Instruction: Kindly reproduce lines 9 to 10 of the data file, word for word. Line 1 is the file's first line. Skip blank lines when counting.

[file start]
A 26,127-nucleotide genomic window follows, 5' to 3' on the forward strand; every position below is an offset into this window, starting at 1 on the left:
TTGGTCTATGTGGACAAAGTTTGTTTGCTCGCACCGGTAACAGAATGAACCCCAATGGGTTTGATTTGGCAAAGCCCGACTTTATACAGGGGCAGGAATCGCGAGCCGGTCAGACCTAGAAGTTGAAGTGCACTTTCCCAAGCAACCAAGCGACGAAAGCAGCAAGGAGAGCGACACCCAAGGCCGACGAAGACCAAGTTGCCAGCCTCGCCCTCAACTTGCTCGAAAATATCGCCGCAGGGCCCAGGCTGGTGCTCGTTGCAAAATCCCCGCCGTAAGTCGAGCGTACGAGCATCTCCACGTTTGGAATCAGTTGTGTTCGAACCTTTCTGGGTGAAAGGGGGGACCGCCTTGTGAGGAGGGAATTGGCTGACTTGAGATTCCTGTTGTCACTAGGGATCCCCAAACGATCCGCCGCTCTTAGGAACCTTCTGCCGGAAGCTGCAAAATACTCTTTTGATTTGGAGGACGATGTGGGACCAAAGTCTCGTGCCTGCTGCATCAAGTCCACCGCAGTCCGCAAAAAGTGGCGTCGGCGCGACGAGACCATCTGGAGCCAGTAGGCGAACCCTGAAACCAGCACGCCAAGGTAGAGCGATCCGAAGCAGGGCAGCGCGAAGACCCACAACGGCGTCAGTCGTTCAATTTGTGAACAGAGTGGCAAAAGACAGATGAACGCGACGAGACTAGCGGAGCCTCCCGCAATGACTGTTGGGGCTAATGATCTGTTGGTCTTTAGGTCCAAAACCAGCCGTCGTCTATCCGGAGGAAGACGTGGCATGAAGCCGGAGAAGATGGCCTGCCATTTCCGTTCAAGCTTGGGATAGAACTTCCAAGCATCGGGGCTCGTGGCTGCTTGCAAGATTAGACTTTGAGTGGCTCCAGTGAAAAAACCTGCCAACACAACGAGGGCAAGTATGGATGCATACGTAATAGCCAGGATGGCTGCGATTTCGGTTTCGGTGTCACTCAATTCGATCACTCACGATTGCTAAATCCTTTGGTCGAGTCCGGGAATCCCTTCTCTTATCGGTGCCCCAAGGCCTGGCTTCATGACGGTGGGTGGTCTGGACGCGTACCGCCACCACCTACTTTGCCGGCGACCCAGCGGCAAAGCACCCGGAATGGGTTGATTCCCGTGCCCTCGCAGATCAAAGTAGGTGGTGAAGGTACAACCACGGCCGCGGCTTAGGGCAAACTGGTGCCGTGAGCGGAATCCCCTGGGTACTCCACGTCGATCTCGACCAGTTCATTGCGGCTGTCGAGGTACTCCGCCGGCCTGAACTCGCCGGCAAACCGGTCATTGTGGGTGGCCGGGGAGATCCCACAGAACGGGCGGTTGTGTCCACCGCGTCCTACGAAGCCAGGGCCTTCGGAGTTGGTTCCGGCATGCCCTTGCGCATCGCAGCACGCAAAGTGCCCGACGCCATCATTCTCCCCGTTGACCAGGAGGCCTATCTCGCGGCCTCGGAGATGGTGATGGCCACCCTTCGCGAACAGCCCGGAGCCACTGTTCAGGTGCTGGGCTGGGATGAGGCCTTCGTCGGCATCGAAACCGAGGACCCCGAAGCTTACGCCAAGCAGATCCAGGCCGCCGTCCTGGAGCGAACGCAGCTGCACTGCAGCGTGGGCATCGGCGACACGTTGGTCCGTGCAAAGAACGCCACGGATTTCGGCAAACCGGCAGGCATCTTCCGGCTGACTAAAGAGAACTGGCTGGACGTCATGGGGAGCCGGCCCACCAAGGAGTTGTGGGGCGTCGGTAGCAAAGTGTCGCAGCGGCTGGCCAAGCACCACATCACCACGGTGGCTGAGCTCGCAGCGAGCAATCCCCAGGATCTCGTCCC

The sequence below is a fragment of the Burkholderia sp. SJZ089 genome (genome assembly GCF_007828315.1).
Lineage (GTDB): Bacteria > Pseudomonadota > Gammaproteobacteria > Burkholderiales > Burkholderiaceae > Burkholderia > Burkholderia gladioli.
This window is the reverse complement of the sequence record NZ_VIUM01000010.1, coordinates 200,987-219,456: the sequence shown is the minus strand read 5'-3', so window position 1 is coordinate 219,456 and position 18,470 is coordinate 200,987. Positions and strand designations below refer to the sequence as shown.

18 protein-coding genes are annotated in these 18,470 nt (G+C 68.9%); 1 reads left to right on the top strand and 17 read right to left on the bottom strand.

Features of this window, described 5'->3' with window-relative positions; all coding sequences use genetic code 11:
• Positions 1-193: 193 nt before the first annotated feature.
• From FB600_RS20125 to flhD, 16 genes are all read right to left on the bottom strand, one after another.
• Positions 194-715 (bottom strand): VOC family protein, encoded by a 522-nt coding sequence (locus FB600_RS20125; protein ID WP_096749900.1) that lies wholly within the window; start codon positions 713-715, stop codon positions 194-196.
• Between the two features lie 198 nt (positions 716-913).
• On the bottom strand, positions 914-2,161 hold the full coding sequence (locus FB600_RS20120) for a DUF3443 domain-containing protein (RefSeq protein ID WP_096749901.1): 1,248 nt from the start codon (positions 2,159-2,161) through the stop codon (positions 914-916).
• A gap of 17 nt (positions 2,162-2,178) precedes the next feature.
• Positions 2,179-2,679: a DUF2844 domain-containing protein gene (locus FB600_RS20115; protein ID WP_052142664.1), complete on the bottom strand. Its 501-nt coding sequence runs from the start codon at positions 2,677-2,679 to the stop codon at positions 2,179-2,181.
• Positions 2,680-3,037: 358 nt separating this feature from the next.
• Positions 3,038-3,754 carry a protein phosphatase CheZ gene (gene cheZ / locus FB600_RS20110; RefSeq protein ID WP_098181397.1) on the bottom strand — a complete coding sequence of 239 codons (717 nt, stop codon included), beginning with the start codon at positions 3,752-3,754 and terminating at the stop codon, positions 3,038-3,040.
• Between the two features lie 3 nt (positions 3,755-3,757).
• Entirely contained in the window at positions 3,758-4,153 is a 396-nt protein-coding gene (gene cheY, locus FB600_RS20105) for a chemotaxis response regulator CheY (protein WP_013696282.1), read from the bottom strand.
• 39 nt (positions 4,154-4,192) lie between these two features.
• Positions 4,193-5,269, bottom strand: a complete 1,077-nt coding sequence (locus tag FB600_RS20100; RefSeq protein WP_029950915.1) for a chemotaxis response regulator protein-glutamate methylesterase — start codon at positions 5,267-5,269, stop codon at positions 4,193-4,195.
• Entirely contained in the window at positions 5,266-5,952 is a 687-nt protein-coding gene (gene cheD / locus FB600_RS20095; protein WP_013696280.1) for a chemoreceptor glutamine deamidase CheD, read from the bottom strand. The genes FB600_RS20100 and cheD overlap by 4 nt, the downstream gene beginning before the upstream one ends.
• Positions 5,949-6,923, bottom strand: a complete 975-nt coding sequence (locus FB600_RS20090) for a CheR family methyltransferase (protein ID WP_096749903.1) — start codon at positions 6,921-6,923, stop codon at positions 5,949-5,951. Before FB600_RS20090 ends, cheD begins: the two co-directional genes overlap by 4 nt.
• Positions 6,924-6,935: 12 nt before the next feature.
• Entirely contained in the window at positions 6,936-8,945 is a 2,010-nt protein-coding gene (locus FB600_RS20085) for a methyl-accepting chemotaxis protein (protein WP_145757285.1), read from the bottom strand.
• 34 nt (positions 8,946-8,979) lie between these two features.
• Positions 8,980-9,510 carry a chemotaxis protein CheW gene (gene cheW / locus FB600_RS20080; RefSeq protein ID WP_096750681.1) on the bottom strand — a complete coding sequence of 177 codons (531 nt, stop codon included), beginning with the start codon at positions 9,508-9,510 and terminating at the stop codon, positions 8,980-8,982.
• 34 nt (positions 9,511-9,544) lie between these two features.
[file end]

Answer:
• From FB600_RS20125 to flhD, 16 genes are all read right to left on the bottom strand, one after another.
• Positions 194-715 (bottom strand): VOC family protein, encoded by a 522-nt coding sequence (locus FB600_RS20125; protein ID WP_096749900.1) that lies wholly within the window; start codon positions 713-715, stop codon positions 194-196.